Larissa Weber is a psychologist at a Caps clinic in Guaíba (RS), in the metropolitan region of Porto Alegre. At the unit, the team discusses the possibility of treating those who were not referred by a UBS doctor and are in a less serious stage.

She says that the center offers care according to the case, considering factors such as the support network and the patient’s socioeconomic conditions.

“There is a gap of people who would benefit from psychological care, but are unable to access it. The patient even asks: ‘So do I have to get worse to receive care?'”, he states.

According to Larissa, the city now has psychologists in some outpatient clinics for milder cases, which can expand access. “It depends on the municipality’s understanding of putting psychologists as a priority,” she says.

The Caps take more care of serious cases, when the disease affects autonomy. This includes, for example, patients who cannot get out of bed due to severe depression. Anyone suffering from alcohol or drug abuse is also supported.

At the center, the patient has access to individual consultations, participates in therapeutic groups and is monitored by other health professionals, including psychiatrists.

Despite the benefits, Caps are still poorly distributed across the country, according to Caroline Ballan, a researcher on public mental health policies at the Institute for Advanced Studies at USP.

The rule is that, in cities with 20 thousand inhabitants, there must be at least one service center. However, in practice, many municipalities lack these structures.

The picture is reflected in the distribution of centers by state. The average of Caps per 100 thousand inhabitants in São Paulo (0.99), in the Federal District (0.42) and in Rio de Janeiro (0.88) is lower than the national figure (1.33), according to data from 2022 from the Ministry of Health.

“We are very far from the ideal number, so we don’t have coverage. This shows the precariousness of the service when it reaches the end”, says Ballan.


In general, UBS professionals are the first to treat patients with disorders. Therefore, experts argue that training on mental health can improve reception.

According to Mariana Rae, from the Cactus Institute, community agents, for example, can play a listening role and facilitate referrals to specialized professionals.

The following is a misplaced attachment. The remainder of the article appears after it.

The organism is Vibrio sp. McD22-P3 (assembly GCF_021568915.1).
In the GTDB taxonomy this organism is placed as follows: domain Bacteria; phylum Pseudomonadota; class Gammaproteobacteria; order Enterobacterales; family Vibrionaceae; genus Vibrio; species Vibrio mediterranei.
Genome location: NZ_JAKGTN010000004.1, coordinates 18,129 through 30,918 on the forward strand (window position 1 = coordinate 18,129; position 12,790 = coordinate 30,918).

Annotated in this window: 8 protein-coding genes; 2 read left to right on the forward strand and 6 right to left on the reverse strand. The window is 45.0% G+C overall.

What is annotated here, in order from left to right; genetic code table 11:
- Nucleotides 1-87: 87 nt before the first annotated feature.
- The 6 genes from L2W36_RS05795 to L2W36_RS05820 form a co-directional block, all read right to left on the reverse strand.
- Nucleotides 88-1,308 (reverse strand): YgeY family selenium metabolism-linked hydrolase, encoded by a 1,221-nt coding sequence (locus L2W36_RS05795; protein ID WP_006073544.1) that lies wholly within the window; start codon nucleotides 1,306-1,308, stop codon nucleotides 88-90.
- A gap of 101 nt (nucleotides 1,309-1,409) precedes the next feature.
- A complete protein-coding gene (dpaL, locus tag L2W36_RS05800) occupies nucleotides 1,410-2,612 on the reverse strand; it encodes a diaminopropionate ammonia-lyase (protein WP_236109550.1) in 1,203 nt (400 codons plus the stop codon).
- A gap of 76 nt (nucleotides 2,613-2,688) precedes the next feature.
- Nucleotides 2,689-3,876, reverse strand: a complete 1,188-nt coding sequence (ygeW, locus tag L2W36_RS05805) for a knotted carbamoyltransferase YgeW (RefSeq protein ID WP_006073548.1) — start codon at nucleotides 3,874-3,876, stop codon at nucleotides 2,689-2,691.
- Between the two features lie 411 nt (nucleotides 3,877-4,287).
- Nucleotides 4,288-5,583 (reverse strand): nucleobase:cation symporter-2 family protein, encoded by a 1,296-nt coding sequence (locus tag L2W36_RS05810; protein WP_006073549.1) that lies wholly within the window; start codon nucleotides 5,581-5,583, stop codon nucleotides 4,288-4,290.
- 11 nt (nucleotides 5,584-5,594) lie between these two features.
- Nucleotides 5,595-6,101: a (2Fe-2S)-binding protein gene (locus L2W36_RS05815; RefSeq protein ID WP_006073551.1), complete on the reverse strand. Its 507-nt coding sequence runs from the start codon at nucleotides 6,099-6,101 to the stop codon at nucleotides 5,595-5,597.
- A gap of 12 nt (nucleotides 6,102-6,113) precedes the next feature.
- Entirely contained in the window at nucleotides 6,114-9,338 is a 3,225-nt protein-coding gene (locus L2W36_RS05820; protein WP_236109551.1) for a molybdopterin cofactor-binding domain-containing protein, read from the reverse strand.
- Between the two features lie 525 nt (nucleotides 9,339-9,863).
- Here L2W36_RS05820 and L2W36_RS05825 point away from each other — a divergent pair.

She cites the case of Banco da Amizade, a project in Zimbabwe that brings together people from local communities to care for patients with some mental suffering. Rae says the success rate is high, with an improvement in psychopathology.

“But it’s not a way of saying that we don’t need a specialist. On the contrary: by doing this, we dedicate this professional to those cases that really need it.”

In a note, the Ministry of Health states that mental health care is multidisciplinary in nature. According to the ministry, primary care provided 10.9 million mental health consultations in the first half of the year, and 28 Caps were enabled. The ministry says that, although it finances programs, states and municipalities establish their priorities.


Cities with lower numbers of psychologists per thousand inhabitants are concentrated in the North and Northeast; more than half are in Pará

  1. Portel (PA): 0.014

  2. The face (PA): 0.015

  3. Muana (PA): 0.016

  4. happy mountain (PA): 0.016

  5. Tutóia (MA): 0.018

  6. São Bento do Una (PE): 0.020

  7. Brejo da Madre de Deus (PE): 0.020

  8. São Mateus do Sul (PR): 0.022

  9. Pacajá (PA): 0.022

  10. Our Lady of Glory (PA): 0.024

Caps have a lower concentration in states in the North, Southeast and Center-West of the country; Northeast leads the list with the highest number of centers

  1. Federal District: 0.42

  2. Amapá: 0.57

  3. Amazon: 0.59

  4. Holy Spirit: 0.8

  5. Acre: 0.88

  6. Rio de Janeiro: 0.97

  7. São Paulo: 0.99

  8. For: 1.07

  9. Goiás: 1.12

  10. Mato Grosso do Sul: 1.13